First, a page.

At just seven years old, Chobani is a poster boy in the eyes of some, a market-devouring monster in the eyes of others. The New York-based Greek yogurt giant’s expansion plans in North America, Europe and Australasia are ambitious. But is it taking on too much, too young?
Seven-year old Mark Astley had completed the 100 metres swimming challenge and could boast a reading age of eleven. And I had won a Batman lunchbox.
I was an over-achiever…. What can I say?
If Chobani were a child, it would have wiped the floor with Michael Phelps in London in the summer, and would have ghost-written for Dan Brown.
I bet it would even have a few chest hairs – assuming it would be a boy that is.
So on this occasion, I must concede defeat.
In the seven years since Chobani founder Hamdi Ulukaya bit the bullet and purchased a former Kraft Foods yogurt plant, the company has gone from strength to strength.
Dramatic rise to glory….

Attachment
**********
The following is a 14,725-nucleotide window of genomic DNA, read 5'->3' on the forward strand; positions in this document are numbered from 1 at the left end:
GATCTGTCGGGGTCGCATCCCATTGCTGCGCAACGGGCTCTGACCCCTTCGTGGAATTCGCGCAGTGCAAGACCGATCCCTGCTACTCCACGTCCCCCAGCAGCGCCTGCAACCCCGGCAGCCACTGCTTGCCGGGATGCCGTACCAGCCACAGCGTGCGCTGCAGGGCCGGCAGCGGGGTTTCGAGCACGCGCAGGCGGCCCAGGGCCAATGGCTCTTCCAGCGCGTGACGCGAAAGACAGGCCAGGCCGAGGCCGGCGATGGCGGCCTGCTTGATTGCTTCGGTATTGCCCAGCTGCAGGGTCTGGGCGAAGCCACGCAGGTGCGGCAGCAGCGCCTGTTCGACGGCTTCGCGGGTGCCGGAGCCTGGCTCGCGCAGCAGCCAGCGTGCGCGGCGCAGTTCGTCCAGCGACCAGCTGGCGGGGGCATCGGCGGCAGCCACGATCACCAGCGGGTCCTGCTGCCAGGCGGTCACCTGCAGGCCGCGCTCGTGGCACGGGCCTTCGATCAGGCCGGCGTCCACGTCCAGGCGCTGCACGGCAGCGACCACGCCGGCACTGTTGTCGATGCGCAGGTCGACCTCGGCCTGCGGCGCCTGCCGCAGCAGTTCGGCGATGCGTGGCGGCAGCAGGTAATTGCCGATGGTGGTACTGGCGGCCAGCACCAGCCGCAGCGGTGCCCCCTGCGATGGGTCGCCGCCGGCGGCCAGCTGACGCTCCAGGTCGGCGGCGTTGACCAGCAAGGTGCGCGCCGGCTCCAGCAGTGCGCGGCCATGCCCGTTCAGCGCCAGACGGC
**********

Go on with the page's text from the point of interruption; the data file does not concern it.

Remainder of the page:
It has grown to become the most popular yogurt brand in the US and driven the dramatic rise of the Greek yogurt category – all on the back of one production facility in New York.
Considering this quick rise to stardom, expansion seemed inevitable.
The brand has been launched in the UK and Australia, and in December 2012, the company opened two new manufacturing plants – one in the US, the other Down Under.
But earlier this month, the company hit its first global expansion stumbling block.
Chobani confirmed last week that due to external “circumstances” it had been forced to indefinitely postpone the construction of a manufacturing plant in Canada and a planned nationwide launch of its products.
Following some pretty thorough coverage of the pull-out, I wondered: Has Chobani – in the words of British ska group The Specials – done too much, much too young?
Has Chobani bitten off more than it can chew?
Its expansion success so far would suggest no.
The brand has been incredibly successful in the US, and this demand has since spread to Canada, Europe and Australia.
It has been forced to fight off attempts in the US by Danone and General Mills to knock it off the top spot, and survived efforts to have its yogurts pulled from shelves in Canada during a trial run in the country.
Chobani is a tough old (young) cookie (yogurt).
It has achieved a lot in a short period of time. When it will re-establish the Chobani brand in Canada is uncertain. What is certain is that it will move heaven and earth to do so.
But perhaps it should bear in mind the advice offered to me by my older brother at a slightly older age: “Don’t rush, just take it slow.”